Different Theories of Interchange Regulation:

Adam Levitin also has a letter in today’s Washington Times today, responding to the op-ed column that Josh Wright and I published on Friday on the antitrust economics of interchange regulation.  I’ve followed Adam’s work on this for some time, and I confess that I literally do not understand his theory of the market here.  I am not being tendentious or snarky–I mean that I don’t follow the general argument he is making.  I’m not sure that he has spelled it out systematically anywhere, so I’ve tried to infer it from the specific points he’s made.

I understand the theory of the Reserve Bank of Australia: they think that the dynamics of the payment card market leads to prices that are too high for merchants and–crucially–too low for consumers.  So their view is that precisely because consumer demand is so elastic and merchant demand inelastic, the result is that consumers pay too little for cards.  As a result, consumers have an incentive to use cards too often relative to other payment mechanisms such as cash and checks which the RBA believes is more economically efficient for certain types of transactions.

The entire purpose of the intervention in Australia, therefore, was to make pricing more “transparent” and to shift costs from merchants to consumers and thereby to reduce the volume of card use.  If you read its reports, hte RBA essentially saw itself as solving a prisoner’s dilemma caused by the fact that merchants “have” to accept cards because of consumer demand.  As far as I can tell, the RBA nowhere assumes that there were undissipated rents flowing to issuers or the networks.  The argument was one about overall economic efficiency among payment systems.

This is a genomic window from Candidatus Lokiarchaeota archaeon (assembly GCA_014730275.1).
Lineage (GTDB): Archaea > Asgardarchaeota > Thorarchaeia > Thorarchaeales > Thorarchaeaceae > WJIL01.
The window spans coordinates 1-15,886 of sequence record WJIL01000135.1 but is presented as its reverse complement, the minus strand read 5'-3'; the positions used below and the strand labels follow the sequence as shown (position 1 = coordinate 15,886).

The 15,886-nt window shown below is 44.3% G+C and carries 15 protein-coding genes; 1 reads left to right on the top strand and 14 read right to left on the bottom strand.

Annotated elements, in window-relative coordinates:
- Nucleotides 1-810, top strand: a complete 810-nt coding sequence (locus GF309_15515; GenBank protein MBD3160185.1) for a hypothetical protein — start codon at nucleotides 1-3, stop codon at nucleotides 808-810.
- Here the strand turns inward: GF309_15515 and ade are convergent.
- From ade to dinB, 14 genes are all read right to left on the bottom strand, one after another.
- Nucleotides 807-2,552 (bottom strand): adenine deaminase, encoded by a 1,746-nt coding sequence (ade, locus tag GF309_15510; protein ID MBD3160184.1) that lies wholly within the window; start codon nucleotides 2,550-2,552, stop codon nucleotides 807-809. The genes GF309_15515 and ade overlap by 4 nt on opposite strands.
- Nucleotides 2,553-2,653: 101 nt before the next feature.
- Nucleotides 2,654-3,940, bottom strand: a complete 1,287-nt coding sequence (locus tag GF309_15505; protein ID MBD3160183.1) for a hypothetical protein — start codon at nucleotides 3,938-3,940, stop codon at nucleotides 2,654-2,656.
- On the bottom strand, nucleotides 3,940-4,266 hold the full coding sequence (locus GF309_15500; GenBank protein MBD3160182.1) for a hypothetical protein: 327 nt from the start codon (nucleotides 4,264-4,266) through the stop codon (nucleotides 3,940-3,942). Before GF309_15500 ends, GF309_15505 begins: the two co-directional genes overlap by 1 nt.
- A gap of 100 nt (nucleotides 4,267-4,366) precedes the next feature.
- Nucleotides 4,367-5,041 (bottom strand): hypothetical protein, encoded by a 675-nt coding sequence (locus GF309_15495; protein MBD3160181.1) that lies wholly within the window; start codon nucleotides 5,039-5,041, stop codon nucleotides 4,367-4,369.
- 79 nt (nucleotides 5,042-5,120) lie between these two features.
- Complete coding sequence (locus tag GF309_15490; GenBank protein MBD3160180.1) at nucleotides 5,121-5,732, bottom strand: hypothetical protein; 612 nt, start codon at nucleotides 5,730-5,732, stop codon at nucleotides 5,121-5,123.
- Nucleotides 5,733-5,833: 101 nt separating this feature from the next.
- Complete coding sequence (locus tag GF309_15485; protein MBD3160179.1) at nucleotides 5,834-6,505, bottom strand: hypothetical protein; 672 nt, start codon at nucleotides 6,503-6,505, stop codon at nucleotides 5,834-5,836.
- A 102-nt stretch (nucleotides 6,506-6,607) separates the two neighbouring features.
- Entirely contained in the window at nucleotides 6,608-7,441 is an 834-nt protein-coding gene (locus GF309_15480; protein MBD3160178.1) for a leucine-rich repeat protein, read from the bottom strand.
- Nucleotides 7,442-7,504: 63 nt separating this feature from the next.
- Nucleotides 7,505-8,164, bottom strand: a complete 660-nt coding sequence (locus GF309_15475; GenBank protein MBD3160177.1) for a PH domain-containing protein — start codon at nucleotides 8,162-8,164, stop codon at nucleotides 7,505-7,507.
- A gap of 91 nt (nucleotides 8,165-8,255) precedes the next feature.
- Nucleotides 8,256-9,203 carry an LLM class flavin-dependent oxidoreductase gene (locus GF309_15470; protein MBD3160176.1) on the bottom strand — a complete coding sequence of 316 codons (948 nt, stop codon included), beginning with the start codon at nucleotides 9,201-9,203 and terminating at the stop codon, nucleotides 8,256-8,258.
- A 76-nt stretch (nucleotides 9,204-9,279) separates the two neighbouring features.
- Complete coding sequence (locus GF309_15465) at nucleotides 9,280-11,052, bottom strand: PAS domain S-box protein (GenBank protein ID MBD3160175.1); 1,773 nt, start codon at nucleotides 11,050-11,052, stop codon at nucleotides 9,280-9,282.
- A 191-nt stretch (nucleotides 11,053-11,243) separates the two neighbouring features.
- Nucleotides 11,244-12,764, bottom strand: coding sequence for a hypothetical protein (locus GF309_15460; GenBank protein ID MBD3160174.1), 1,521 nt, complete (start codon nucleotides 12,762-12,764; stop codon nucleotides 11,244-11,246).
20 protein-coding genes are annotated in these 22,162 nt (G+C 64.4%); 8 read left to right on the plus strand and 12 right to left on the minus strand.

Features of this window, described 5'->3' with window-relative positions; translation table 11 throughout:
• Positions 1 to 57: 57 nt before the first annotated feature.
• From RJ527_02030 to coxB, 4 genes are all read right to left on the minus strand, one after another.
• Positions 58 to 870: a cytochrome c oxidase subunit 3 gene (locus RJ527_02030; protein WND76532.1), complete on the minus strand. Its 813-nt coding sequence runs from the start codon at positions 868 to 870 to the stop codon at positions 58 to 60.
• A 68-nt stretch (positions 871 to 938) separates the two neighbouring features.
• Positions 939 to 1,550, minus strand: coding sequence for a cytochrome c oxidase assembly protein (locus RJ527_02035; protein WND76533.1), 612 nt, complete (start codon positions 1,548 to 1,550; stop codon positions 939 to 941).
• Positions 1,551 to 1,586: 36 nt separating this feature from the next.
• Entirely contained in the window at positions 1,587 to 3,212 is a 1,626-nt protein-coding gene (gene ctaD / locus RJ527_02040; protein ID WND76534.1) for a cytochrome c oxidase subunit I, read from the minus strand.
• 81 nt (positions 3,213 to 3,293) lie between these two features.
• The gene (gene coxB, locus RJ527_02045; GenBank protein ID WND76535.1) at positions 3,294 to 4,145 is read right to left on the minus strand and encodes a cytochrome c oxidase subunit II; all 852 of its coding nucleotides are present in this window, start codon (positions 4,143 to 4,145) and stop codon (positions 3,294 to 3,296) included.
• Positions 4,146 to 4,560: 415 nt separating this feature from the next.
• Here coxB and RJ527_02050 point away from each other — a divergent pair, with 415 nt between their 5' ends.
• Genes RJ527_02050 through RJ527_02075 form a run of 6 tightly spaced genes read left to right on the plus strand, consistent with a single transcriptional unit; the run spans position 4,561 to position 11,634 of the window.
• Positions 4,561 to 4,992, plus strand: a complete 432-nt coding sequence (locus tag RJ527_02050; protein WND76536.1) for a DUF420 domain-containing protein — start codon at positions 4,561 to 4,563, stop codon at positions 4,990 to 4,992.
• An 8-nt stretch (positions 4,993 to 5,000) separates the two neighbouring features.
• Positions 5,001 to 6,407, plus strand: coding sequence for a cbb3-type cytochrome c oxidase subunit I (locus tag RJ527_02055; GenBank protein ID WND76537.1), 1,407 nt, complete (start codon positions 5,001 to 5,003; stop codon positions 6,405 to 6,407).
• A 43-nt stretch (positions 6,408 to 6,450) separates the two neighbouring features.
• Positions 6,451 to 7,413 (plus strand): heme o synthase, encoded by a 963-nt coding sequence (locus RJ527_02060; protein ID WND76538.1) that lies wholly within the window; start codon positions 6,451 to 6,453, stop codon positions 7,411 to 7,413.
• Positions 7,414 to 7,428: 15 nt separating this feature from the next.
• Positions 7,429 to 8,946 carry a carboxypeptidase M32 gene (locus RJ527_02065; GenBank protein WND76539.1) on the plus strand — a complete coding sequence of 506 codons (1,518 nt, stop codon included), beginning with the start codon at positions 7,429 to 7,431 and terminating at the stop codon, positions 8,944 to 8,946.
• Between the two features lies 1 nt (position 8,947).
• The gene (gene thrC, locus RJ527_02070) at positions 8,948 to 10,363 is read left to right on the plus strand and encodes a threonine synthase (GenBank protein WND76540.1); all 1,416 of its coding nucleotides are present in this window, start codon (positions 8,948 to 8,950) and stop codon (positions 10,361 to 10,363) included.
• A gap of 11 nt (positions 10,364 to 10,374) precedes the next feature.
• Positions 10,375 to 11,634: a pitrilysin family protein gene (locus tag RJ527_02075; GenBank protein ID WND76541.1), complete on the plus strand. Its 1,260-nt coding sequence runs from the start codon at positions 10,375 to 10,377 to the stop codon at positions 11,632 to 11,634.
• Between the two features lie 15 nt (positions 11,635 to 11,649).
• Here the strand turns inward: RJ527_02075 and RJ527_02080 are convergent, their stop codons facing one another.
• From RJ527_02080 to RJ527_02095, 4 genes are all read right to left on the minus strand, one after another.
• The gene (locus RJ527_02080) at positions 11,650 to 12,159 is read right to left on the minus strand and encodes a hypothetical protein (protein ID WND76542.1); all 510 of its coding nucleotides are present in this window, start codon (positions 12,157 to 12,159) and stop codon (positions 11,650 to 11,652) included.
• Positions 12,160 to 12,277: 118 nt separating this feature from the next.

I disagree with almost all of the RBA’s argument.  While it is theoretically possible, I don’t think it is empirically valid.  When you say that merchants “have” to accept cards, functionally that is no different from saying that merchants “have” to provide consumers with friendly and helpful sales clerks or clean, well-lit stores.  Sure, each merchant could save money if it could pay less and hire surly clerks.  But it doesn’t seem to me that merchant stores are too clean or their sales clerks too friendly relative to the efficient level of cleanliness and friendliness.  Moreover, in my view, there are many external social benefits from card usage, such as reduced tax evasion, crime, and time savings going to ATM’s, etc.

More specifically, while the RBA’s argument is theoretically possible, I just don’t think the empirical evidence supports the argument that there is a market failure in the payment card network.  Given that cross-subsidies are ubiquitous in two-sided markets, the fact that prices don’t match marginal costs is largely irrelevant to the inquiry.  Similarly, I don’t think that one can say that just because advertisers subsidize newspaper readers that there is “too much” news being produced and distributed.  Furthermore, as I have argued, to the extent that reducing interchange fees leads to term re-pricing in the form of higher annual fees on consumers, that actually has extremely negative effects from a dynamic competition perspective.  Annual fees essentially amount to a tax on cardholding, which raises switching costs for consumers, which actually could lead to exactly the sort of economic rents that don’t appear to be present now.